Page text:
10:00 a.m. — Cricket League @ Keney Barbour.

10:30 a.m. — Vintage Base Ball Invitation @ Colt Park.

11:00 a.m. — Backyard Games @ Bushnell Park in celebration of National Backyard Games Week.

11:00 a.m. — Carousel @ Bushnell Park

5:00 p.m. — Little League @ Hyland, Columbus, Rocky Ridge, Pope, Keney Waverly, and Elizabeth Parks

Sunday, May 29

7:00 a.m. — Golf @ Goodwin & Keney Parks

10:00 a.m.  Batterson Park is open.

10:30 a.m. — Vintage Base Ball Invitational @ Colt Park.

11:00 a.m. — Carousel @ Bushnell Park

Monday, May 30

11:00 a.m. — Spring Grove Cemetery Memorial Day Ceremony. Council President rJo Winch, Police Chief Daryl K. Roberts, and Fire Chief Edward Casares, Jr. are invited to speak at this historic Hartford cemetery where hundreds of veterans are buried and flags are planted at gravesites.  The cemetery is located at 2035 North Main Street.  This is the final Celebrating Our Parks event.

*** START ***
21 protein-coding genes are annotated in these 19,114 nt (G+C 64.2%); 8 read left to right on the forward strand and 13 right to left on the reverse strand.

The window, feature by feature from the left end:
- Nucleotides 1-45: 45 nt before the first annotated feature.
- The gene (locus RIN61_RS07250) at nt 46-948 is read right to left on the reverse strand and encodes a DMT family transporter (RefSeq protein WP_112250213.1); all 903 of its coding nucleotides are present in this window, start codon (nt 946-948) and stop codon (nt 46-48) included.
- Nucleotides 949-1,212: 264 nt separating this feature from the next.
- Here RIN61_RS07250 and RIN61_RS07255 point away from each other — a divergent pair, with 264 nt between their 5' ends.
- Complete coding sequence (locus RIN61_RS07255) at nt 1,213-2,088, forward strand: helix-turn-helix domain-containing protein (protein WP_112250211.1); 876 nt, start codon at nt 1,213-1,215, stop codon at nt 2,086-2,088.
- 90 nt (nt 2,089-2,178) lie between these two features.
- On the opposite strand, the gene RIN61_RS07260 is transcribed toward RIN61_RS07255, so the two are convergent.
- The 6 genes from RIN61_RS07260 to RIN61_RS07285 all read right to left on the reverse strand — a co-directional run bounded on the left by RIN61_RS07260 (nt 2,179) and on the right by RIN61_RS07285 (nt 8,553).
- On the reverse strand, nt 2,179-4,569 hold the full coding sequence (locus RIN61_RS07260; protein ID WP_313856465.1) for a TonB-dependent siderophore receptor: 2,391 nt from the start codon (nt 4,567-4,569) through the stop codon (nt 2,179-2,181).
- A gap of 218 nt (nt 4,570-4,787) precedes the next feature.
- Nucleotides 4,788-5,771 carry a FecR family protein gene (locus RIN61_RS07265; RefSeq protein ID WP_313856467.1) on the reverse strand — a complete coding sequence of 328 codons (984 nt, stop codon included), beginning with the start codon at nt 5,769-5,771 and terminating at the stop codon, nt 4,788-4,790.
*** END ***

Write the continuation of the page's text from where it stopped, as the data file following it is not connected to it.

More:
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FDA To Parents: Avoid Using “SimplyThick”


HARTFORD —  The U.S. Food and Drug Administration (FDA) is recommending that parents, caregivers, and health care providers should not feed the thickening product called SimplyThick to infants born before 37 weeks gestation because it may cause what is called necrotizing enterocolitis (NEC), a life-threatening condition characterized by inflammation and death of intestinal tissue.